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April 18, 2014  |  Login
Daylighting
By Jerry Yudelson
 

Daylighting is an aspect of green building design that should be ubiqui­tous; without adequate daylighting, people will not perform well and will not be healthy. For building plans, this implies a design that is no more than 66 feet wide, front to back, or about 33 feet to a window from any workstation. This is a standard design requirement in many places in Eu­rope, where people’s health is placed before economic efficiency. Looked at another way, a building should be oriented so that the long axis is east­-west; this allows for maximum daylighting, from both south­- and north-­facing windows.

Daylighting at University of Oregon, Lillis Business School, Eugene, Oregon, Designed by SRG Architects. (Photo © by Rick Keating, RK Productions. Reprinted with Permission)
Daylighting at University of Oregon, Lillis Business School, Eugene, Oregon, Designed by SRG Architects. (Photo © by Rick Keating, RK Productions. Reprinted with Permission)

Daylighting’s benefits are immediately apparent; people see better and feel better whenever there is natural light for reading and working. Good daylighting design can employ skylights, north­-facing windows on the roof, a central atrium, light shelves to bounce light into a space while shad­ing windows from the summer sun, and other techniques. Good daylight­ing is always indirect, without glare. Daylighting is usually combined with electric lighting, so that there is a constant lighting level, typically 30 foot­-candles at the desktop, or there is task lighting provided for each work­station.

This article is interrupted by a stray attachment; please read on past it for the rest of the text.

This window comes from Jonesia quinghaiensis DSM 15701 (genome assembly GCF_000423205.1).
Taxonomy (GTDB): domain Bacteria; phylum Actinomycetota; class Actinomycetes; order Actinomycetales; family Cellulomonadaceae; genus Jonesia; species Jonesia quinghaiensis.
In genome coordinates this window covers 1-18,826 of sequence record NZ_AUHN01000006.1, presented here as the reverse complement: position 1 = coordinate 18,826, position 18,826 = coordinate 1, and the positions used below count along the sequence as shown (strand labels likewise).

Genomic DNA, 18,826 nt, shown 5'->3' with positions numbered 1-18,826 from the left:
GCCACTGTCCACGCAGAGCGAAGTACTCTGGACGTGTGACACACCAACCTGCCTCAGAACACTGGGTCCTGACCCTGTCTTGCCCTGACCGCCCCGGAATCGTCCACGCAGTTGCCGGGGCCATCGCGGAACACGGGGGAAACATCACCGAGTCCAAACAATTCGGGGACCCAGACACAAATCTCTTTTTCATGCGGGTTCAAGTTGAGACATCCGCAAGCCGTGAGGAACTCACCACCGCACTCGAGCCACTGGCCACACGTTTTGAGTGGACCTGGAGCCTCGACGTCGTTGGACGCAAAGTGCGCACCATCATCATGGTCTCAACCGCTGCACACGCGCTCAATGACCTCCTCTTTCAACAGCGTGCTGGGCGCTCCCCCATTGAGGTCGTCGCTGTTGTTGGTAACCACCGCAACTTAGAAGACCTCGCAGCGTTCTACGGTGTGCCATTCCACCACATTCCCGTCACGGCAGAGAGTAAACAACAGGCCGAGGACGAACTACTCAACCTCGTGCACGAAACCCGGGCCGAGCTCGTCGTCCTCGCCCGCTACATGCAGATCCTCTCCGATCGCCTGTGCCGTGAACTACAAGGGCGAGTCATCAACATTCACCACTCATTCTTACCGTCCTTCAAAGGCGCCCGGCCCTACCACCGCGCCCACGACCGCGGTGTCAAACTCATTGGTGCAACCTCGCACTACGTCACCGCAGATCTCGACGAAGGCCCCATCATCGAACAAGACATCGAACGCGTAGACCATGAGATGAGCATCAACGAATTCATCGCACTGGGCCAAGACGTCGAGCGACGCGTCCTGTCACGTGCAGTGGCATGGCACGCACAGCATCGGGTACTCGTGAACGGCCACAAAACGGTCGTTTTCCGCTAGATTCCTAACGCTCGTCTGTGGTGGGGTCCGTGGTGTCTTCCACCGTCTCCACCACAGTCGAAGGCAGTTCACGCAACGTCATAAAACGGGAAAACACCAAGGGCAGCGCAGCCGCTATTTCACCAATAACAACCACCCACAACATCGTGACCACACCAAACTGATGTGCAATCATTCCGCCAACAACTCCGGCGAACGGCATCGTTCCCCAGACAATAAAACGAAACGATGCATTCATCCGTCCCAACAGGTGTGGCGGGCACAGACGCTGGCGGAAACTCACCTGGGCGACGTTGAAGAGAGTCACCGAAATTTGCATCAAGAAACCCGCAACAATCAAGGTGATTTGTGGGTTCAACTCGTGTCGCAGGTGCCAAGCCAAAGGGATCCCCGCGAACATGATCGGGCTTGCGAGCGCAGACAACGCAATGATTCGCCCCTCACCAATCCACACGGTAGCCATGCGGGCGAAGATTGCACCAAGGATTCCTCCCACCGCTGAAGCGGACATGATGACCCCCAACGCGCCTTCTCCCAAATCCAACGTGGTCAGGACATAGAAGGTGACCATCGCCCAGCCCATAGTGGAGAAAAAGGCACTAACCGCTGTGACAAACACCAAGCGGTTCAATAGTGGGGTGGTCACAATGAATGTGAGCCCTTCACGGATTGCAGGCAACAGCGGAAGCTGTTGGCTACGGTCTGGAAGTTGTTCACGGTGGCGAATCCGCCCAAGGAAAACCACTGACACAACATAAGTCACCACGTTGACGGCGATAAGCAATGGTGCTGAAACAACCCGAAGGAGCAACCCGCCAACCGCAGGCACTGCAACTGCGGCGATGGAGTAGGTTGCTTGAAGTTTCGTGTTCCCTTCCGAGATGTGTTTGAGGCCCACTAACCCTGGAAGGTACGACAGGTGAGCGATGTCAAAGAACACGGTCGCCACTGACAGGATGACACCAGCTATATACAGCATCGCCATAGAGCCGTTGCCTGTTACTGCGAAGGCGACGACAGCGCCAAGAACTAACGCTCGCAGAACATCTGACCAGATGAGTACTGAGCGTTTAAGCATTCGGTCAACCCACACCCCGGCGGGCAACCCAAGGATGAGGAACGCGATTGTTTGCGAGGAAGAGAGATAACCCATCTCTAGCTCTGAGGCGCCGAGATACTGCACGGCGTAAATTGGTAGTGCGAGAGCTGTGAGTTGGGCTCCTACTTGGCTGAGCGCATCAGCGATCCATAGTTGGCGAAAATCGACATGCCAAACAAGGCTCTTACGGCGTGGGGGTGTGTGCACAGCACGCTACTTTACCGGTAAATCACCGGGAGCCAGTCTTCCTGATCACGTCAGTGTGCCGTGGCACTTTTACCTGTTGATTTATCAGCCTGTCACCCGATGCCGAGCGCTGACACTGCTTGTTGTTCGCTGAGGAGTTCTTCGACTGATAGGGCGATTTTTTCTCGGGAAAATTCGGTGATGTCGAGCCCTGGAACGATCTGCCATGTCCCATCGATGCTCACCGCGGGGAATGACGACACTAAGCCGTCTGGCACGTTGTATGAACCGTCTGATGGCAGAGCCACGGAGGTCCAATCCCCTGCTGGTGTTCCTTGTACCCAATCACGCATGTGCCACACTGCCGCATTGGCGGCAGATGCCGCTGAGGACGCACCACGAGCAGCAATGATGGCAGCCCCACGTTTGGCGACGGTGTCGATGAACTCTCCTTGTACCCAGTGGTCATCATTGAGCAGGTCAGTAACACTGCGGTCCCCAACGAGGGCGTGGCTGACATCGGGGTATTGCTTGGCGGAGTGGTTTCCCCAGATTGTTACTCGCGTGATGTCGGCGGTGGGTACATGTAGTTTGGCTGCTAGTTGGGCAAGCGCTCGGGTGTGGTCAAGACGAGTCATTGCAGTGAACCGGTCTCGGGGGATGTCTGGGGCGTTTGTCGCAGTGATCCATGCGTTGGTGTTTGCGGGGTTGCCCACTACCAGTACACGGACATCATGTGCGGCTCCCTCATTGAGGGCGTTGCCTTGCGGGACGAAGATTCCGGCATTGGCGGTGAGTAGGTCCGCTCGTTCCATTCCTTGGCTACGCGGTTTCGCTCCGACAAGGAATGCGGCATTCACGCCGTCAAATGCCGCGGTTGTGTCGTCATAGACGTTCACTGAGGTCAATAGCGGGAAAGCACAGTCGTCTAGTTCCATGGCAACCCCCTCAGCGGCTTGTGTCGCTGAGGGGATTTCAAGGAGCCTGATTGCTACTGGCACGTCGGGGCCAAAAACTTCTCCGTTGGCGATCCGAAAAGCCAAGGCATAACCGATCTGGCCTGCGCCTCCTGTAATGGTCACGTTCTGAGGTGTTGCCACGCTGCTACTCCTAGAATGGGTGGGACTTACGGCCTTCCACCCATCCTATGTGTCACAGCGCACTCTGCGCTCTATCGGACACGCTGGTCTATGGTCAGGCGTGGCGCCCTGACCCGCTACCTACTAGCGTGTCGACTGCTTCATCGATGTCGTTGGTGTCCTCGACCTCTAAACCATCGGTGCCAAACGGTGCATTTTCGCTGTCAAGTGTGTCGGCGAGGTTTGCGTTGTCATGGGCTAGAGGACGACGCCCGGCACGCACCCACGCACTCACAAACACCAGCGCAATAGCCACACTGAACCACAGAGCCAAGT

According to a report from Carnegie Mellon University analyzing daylighting research, “Eleven case studies have shown that innovative day­lighting systems can pay for themselves in less than one year due to energy and productivity benefits…the ROI [return on investment] for daylight­ing is over 185%.”

A California study of the impact of daylighting examined 73 stores of a chain retailer, of which 24 had daylighting. The results: “The value of the energy savings from daylighting is far overshad­owed by the value of the predicted increase in sales due to day­lighting. The profit from increased sales associated with daylight is worth at least 19 times the energy savings.”

 
REFERENCES :
  1. Building Investment Decision Support (BIDS). Available from: http://www.aia.org/SiteObjects/files/BIDS_color.pdf [5 January 2007]
  2. Windows and Offices: A Study of Office Worker Performance and the Indoor Environment-CEC PIER 2003. Available from: http://www.h-m-g.com/projects/daylighting/summaries on daylighting.htm [3 April 2007]
 

 

 
 
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